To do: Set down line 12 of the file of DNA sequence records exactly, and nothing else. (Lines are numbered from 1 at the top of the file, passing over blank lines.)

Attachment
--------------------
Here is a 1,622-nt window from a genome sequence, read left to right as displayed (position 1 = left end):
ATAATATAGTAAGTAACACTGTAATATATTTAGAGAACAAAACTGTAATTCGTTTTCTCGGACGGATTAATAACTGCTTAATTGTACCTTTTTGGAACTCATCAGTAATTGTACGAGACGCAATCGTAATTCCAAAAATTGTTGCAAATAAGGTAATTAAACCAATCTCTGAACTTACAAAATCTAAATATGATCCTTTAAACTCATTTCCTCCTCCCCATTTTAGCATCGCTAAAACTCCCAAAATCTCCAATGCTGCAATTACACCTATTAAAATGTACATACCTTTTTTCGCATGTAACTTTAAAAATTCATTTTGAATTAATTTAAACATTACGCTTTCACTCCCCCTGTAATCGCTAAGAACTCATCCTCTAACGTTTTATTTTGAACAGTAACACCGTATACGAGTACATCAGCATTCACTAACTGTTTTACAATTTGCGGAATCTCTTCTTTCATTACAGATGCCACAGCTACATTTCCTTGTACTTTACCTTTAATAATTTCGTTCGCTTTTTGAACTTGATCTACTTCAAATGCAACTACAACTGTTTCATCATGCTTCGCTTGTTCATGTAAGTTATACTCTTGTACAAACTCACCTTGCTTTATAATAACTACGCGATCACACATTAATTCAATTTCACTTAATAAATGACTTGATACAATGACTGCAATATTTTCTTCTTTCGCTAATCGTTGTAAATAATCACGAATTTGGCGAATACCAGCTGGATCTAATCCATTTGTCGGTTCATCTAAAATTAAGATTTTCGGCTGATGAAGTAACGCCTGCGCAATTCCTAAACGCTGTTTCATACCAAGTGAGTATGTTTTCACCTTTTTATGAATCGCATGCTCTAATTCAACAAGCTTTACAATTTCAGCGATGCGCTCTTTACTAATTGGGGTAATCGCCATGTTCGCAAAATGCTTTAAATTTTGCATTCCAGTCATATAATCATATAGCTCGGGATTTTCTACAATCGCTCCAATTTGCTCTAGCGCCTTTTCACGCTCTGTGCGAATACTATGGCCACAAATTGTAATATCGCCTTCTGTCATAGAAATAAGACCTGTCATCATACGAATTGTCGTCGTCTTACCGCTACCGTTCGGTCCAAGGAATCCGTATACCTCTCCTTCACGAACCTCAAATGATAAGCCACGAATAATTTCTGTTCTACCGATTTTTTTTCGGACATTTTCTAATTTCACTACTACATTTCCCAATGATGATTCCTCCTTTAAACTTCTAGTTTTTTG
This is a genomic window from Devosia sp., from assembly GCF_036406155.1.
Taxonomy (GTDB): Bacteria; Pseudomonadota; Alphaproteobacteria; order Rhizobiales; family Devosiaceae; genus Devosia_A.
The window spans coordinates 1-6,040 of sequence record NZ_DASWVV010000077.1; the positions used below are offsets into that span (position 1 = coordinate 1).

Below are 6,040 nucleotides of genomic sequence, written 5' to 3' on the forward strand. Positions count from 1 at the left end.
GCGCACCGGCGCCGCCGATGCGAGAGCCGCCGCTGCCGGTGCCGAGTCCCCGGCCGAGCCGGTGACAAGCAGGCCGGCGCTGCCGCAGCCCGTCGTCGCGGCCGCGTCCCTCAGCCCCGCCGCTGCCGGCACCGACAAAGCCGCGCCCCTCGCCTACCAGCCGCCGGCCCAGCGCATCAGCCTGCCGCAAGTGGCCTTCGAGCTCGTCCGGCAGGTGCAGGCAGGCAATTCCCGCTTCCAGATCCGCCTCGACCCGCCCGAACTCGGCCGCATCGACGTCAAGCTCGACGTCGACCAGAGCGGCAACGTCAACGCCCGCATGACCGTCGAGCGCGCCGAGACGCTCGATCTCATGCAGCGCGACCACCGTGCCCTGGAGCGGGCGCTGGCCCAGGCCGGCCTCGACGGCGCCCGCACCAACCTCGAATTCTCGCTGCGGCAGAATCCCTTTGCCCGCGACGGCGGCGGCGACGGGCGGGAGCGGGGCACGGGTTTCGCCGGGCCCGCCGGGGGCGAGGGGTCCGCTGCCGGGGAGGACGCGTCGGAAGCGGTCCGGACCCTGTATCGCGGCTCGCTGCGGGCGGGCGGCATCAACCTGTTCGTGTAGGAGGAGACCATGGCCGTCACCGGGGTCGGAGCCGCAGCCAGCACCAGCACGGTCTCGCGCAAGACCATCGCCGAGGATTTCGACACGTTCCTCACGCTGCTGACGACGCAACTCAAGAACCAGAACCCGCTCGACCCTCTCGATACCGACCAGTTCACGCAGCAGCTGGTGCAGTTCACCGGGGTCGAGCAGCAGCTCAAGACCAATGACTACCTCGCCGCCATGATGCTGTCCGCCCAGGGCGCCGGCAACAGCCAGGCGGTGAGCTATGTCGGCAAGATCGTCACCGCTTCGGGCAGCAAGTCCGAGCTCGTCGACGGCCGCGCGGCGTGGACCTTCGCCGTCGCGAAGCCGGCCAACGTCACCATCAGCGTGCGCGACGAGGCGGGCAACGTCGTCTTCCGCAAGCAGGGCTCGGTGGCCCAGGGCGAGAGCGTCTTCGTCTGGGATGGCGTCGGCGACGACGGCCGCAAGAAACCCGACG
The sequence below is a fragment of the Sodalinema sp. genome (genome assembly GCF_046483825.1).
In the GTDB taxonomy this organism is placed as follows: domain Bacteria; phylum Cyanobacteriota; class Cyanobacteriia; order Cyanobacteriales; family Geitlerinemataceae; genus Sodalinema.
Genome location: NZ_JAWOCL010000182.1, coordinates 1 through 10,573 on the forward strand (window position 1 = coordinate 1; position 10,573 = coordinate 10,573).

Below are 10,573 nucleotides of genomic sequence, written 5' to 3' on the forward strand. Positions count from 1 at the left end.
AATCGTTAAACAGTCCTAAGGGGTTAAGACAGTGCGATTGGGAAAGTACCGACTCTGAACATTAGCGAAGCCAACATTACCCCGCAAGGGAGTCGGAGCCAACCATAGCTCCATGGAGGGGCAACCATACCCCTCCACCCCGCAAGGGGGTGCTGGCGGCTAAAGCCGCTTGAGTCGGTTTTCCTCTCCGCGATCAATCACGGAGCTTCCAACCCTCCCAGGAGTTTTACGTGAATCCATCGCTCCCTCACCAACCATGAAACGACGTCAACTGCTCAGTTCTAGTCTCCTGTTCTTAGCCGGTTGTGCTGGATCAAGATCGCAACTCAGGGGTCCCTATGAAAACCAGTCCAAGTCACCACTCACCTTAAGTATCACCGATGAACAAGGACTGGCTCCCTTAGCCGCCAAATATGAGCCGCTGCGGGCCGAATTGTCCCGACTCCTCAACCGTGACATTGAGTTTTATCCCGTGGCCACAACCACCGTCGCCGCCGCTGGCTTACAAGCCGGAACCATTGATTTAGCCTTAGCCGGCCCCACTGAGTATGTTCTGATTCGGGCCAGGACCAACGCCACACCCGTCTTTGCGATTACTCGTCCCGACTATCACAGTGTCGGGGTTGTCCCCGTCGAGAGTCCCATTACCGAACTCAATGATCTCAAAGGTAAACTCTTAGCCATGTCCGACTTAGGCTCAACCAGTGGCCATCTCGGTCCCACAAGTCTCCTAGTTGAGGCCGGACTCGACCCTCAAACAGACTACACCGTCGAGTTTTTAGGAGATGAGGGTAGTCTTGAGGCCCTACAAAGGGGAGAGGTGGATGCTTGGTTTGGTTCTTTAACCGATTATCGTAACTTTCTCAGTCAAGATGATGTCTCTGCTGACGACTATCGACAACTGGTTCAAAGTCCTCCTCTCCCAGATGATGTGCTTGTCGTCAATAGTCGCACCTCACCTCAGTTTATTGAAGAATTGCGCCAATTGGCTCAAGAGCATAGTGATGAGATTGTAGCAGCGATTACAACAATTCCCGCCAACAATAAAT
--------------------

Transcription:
AATCGTTAAACAGTCCTAAGGGGTTAAGACAGTGCGATTGGGAAAGTACCGACTCTGAACATTAGCGAAGCCAACATTACCCCGCAAGGGAGTCGGAGCCAACCATAGCTCCATGGAGGGGCAACCATACCCCTCCACCCCGCAAGGGGGTGCTGGCGGCTAAAGCCGCTTGAGTCGGTTTTCCTCTCCGCGATCAATCACGGAGCTTCCAACCCTCCCAGGAGTTTTACGTGAATCCATCGCTCCCTCACCAACCATGAAACGACGTCAACTGCTCAGTTCTAGTCTCCTGTTCTTAGCCGGTTGTGCTGGATCAAGATCGCAACTCAGGGGTCCCTATGAAAACCAGTCCAAGTCACCACTCACCTTAAGTATCACCGATGAACAAGGACTGGCTCCCTTAGCCGCCAAATATGAGCCGCTGCGGGCCGAATTGTCCCGACTCCTCAACCGTGACATTGAGTTTTATCCCGTGGCCACAACCACCGTCGCCGCCGCTGGCTTACAAGCCGGAACCATTGATTTAGCCTTAGCCGGCCCCACTGAGTATGTTCTGATTCGGGCCAGGACCAACGCCACACCCGTCTTTGCGATTACTCGTCCCGACTATCACAGTGTCGGGGTTGTCCCCGTCGAGAGTCCCATTACCGAACTCAATGATCTCAAAGGTAAACTCTTAGCCATGTCCGACTTAGGCTCAACCAGTGGCCATCTCGGTCCCACAAGTCTCCTAGTTGAGGCCGGACTCGACCCTCAAACAGACTACACCGTCGAGTTTTTAGGAGATGAGGGTAGTCTTGAGGCCCTACAAAGGGGAGAGGTGGATGCTTGGTTTGGTTCTTTAACCGATTATCGTAACTTTCTCAGTCAAGATGATGTCTCTGCTGACGACTATCGACAACTGGTTCAAAGTCCTCCTCTCCCAGATGATGTGCTTGTCGTCAATAGTCGCACCTCACCTCAGTTTATTGAAGAATTGCGCCAATTGGCTCAAGAGCATAGTGATGAGATTGTAGCAGCGATTACAACAATTCCCGCCAACAATAAAT